But one in whom there is truth, restraint, rectitude, gentleness,self-control, he's called an elder, his impurities disgorged, enlightened.
-Dhammpada, 19, translated by Thanissaro Bhikkhu.
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Re: Vipassana vs Theravada

Postby mikenz66 » Thu Jan 26, 2012 1:59 am

chownah wrote:One way to get a rough idea as to which tradition has the most Vipassana teaching and instruction might be to just google "vipassana" and see if the results that come back as the first couple of pages are from predominantly some traditions more than others or if in fact they come back sort of equally distributed.
Rough idea only......statistically not valid but perhaps yielding some insight...
chownah

Actually, to get other traditions you want to google the Sanskrit spellling, "vipashyana": http://www.google.co.nz/search?q=vipashyana

:anjali:
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Re: Vipassana vs Theravada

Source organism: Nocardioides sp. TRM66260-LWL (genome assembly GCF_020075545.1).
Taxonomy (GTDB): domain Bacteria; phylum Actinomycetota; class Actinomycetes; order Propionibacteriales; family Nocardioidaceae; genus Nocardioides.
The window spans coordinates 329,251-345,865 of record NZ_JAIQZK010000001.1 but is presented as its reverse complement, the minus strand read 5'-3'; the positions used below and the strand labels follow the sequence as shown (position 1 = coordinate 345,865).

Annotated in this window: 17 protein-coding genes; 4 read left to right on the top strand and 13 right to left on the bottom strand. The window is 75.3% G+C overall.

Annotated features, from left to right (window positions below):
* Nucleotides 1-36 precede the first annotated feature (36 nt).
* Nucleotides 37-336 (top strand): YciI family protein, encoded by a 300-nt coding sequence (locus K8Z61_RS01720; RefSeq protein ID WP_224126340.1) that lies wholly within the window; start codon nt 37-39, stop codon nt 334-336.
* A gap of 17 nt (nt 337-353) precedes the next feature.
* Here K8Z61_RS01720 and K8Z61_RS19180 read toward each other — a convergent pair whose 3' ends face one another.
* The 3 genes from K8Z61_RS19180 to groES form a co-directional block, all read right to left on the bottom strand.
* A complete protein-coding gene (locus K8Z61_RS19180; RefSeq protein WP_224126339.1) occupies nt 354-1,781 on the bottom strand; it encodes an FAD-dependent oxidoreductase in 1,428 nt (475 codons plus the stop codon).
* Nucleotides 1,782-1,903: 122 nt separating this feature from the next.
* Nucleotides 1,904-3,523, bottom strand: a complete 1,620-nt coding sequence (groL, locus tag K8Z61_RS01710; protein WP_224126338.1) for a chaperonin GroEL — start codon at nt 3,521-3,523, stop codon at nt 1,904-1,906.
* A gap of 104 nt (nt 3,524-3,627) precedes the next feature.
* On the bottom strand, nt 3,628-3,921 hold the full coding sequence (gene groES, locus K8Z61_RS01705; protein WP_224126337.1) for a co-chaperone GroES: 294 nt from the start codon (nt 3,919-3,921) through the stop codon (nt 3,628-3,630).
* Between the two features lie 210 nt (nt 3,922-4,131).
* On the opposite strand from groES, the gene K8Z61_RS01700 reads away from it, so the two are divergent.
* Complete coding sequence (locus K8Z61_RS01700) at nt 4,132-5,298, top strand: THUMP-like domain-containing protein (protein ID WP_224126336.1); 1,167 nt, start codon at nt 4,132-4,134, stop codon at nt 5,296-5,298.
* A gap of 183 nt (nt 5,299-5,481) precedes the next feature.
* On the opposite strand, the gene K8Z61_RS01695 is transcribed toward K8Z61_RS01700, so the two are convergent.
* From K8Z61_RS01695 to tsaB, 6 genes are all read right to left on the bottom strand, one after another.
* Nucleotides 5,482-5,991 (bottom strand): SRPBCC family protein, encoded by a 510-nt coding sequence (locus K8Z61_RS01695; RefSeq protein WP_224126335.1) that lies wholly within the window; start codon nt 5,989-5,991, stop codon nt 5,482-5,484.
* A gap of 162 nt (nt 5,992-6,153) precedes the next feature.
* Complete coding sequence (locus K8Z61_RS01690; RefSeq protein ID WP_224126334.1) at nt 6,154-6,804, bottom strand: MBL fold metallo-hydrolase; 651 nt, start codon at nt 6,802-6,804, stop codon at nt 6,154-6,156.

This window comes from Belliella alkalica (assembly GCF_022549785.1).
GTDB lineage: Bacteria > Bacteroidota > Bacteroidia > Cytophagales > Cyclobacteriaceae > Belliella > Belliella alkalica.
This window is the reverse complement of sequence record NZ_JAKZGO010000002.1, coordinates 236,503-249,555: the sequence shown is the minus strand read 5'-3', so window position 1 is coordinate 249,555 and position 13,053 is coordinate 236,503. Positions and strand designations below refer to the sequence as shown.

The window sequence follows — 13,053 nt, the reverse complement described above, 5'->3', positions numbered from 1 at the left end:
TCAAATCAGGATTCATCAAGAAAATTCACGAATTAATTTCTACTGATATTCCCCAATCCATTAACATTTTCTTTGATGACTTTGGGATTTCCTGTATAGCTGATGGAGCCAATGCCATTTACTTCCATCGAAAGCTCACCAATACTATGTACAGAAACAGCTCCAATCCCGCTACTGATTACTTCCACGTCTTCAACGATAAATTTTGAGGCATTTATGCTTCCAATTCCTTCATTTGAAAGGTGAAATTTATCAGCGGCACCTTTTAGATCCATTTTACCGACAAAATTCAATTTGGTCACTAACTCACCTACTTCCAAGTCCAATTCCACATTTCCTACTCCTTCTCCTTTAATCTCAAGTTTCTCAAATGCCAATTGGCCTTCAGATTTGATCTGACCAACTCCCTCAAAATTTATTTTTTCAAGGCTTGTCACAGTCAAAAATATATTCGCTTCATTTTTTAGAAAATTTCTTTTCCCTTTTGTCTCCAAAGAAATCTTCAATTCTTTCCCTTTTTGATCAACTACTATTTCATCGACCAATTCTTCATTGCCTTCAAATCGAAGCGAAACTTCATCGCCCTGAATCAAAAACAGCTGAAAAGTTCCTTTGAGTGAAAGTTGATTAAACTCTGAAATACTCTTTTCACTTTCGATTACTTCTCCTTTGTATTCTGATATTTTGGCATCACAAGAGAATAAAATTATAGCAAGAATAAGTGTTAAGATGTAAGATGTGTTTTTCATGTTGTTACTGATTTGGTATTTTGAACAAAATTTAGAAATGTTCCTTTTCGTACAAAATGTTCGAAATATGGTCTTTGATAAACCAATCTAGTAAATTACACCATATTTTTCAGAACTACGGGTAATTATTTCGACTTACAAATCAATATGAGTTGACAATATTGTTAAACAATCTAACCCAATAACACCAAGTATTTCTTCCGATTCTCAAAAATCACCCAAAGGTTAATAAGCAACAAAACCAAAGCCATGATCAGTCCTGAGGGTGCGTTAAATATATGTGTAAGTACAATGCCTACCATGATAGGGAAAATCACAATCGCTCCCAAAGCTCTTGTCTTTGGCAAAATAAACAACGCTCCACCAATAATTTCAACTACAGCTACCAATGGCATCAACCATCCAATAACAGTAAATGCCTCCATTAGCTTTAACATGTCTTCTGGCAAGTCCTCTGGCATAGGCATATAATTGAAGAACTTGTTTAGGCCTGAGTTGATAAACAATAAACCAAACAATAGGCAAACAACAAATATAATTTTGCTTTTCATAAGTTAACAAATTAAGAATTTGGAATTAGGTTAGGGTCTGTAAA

Postby pilgrim » Thu Jan 26, 2012 2:14 am

Goofaholix wrote:
Is that based on the fact that some Theravada based teachers use the word "Vipassana" to brand name their meditation technique though?

Are most Mahayana techniques concentration rather than insight based in your opinion?

Vipassana is pali for clear seeing, it's the insight that arises often as a result of applying a technique, sometimes due to other causes and conditions, it's not the meditation technique itself.

I think among Mahayana schools, only Zen has significant emphasis on the development of Vipassana as a mental quality. But( in my opinion), its approach is less systematic, precise and sophisticated. Vajrayana also teaches Vipashyana, but it does not appear as important as their tantric meditations. I know too little about the underlying philosophies of these schools, but perhaps their bodhisattva vows result in an emphasis on the development of paramis rather than insight which leads to liberation. Just my speculation.